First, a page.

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Published November 04, 2022
A University of Wyoming senior research scientist is part of the AmericaView consortium that was recently honored with a 2021 William Thomas Pecora Group Award from the U.S. Geological Survey (USGS) and NASA.
Ramesh Sivanpillai, with UW’s Wyoming Geographic Information Science Center (WyGISC), is part of the AmericaView consortium that was recognized for advancing Earth observation education through remote-sensing science, applied research, workforce development, technology transfer and community outreach.
“Professionally, this award is a great recognition for AmericaView’s work to promote Landsat science and applications. WyomingView and the rest of the state views have contributed to the success of the national program,” Sivanpillai says. “Personally, I’m humbled that the work done by so many of us in our own states was rewarded with such a big recognition.”
The annual award has been presented since 1974 and honors the memory of William Pecora, former USGS director and undersecretary for the Department of the Interior. Awards consisting of a citation and a plaque were presented during the 22nd annual William T. Pecora Memorial Remote Sensing Symposium in Denver Oct. 26.
“Each year, they select an outstanding remote-sensing expert for the individual award and an organization or team for the group award,” Sivanpillai explains.
AmericaView was formed in 1996 to promote widespread use of Landsat data through educational outreach, data distribution and applied research projects. AmericaView is organized by states, which are known as state views, Sivanpillai says. There are currently 41 state views in the U.S., and each view takes the name of its respective state. An academic institution from each state serves as the lead institution and conducts activities to achieve AmericaView goals.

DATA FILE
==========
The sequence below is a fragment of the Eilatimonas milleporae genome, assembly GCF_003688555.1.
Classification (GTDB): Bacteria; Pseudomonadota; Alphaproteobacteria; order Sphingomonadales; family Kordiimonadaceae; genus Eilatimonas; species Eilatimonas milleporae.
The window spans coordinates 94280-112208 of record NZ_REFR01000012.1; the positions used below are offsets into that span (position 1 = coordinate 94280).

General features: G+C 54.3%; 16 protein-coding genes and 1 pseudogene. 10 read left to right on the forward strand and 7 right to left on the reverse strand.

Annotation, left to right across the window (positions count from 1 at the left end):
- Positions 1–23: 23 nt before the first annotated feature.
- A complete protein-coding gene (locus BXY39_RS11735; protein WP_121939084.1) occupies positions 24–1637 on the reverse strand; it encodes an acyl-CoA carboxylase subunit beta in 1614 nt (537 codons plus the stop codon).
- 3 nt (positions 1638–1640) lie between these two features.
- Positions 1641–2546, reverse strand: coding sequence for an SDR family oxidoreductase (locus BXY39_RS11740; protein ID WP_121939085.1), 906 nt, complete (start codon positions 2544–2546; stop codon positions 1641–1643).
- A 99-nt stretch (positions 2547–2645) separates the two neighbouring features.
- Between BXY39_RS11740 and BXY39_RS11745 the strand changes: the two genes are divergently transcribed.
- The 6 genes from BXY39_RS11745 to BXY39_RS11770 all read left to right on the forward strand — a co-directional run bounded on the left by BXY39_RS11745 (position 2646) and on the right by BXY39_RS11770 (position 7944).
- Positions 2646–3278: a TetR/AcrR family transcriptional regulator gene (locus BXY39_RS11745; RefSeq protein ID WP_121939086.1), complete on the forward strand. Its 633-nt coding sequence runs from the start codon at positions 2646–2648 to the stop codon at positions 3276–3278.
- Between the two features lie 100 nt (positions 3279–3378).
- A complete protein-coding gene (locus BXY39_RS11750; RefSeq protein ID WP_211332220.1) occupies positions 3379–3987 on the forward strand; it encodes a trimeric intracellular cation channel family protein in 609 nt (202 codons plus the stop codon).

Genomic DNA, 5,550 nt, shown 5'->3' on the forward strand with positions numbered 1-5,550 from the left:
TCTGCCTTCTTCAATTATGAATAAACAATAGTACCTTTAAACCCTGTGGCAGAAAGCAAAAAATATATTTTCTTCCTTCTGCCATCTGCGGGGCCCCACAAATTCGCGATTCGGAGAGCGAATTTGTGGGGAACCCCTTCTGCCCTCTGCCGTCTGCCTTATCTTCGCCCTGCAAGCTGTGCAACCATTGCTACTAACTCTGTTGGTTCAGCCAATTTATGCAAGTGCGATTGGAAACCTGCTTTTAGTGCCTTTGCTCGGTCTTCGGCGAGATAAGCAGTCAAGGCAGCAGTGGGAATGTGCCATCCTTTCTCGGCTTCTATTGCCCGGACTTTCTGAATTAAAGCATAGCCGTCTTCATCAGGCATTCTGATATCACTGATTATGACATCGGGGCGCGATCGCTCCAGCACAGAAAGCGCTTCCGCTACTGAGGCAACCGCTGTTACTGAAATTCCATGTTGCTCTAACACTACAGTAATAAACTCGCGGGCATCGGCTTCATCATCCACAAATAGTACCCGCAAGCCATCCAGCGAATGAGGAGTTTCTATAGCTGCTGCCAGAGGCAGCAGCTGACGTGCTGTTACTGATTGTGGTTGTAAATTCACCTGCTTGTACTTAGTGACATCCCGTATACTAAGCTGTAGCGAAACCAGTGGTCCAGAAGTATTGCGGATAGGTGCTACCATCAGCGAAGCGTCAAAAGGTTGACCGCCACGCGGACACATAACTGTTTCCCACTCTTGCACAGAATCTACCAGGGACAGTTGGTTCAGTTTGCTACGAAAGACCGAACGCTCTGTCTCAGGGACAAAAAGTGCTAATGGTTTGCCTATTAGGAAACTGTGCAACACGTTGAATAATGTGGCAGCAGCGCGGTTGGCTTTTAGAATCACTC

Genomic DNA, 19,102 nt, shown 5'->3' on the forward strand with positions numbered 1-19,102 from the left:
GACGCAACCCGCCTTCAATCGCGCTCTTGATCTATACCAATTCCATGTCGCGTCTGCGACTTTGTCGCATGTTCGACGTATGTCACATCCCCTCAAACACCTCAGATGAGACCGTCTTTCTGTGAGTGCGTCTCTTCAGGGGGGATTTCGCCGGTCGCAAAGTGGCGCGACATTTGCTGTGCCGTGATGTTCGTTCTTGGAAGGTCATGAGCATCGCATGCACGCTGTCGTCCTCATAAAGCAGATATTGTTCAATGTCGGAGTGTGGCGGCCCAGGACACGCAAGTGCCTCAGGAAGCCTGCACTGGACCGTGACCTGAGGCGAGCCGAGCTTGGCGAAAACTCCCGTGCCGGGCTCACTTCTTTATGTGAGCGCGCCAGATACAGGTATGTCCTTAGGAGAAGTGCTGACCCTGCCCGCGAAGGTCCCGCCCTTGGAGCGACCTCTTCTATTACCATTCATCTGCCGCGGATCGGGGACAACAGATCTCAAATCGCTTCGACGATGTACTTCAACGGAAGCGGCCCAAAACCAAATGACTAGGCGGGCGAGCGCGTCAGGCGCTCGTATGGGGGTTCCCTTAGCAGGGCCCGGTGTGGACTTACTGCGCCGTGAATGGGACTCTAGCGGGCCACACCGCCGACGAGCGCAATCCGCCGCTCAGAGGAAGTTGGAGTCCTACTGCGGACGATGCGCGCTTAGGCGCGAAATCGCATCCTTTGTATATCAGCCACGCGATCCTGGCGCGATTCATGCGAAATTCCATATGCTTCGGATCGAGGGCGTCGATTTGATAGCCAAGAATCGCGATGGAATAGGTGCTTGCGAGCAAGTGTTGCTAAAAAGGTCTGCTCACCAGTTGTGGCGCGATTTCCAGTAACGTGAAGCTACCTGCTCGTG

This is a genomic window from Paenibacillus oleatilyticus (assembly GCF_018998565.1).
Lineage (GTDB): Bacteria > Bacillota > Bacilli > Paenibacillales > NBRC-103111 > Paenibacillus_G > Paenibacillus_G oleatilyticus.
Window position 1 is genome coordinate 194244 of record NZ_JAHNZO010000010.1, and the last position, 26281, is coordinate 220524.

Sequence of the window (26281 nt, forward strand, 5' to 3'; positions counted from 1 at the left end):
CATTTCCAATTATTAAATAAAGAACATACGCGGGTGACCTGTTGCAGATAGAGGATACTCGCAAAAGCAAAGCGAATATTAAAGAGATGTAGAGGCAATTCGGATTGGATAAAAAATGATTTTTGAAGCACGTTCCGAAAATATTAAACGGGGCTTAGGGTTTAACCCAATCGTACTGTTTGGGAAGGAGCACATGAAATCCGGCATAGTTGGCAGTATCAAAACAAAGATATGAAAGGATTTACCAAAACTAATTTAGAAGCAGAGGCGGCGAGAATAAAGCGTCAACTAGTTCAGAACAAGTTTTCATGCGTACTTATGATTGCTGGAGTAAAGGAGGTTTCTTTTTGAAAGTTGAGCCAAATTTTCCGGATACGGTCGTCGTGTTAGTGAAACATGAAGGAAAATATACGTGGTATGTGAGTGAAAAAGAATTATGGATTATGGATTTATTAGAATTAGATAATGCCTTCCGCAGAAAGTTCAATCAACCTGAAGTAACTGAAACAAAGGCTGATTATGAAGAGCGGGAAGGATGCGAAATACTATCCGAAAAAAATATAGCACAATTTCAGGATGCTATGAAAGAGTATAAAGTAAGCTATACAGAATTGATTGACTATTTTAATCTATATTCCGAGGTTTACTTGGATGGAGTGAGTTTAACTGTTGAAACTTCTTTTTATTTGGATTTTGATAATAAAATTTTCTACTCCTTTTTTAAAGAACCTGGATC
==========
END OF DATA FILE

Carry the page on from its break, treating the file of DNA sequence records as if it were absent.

In 2002, Sivanpillai was hired to manage WyomingView to promote remote-sensing science, technology and applications.
“Over the years, I have trained 90-plus WyomingView interns (mostly UW undergraduate students), completed several applied research projects and conducted K-8 outreach activities,” Sivanpillai says. “Similarly, other state views focus on one or more AmericaView goals.”
Almost all WyomingView interns used data collected by Landsat satellites for mapping and tracking changes in crop fields, rangelands, forests and water bodies in Wyoming and 14 other states. These projects highlighted the benefits of Landsat data for monitoring natural and managed resources.
From 2004-2014, Sivanpillai served on the AmericaView Board of Directors as secretary, vice chair and chair.
This recognition marks his second Pecora Group Award.
Sivanpillai was part of the 2017 Pecora Project Manager Group Award that came from the International Charter Space and Major Disasters. For this award, Sivanpillai was recognized by the charter team for his volunteering to serve as a project manager for the 2011 floods in the Midwest that impacted several states -- including Arkansas, Illinois, Missouri and Kentucky -- along the Mississippi River.
Sivanpillai was recently tapped by the charter to be the project manager for its hurricane response efforts after Hurricane Fiona hit the Dominican Republic. The USGS initiated the response and nominated Sivanpillai as the project manager.
As project manager, Sivanpillai’s job was to evaluate the quality of the satellite images and oversee data collection and map production before sending the information to the end users and agencies in the Dominican Republic.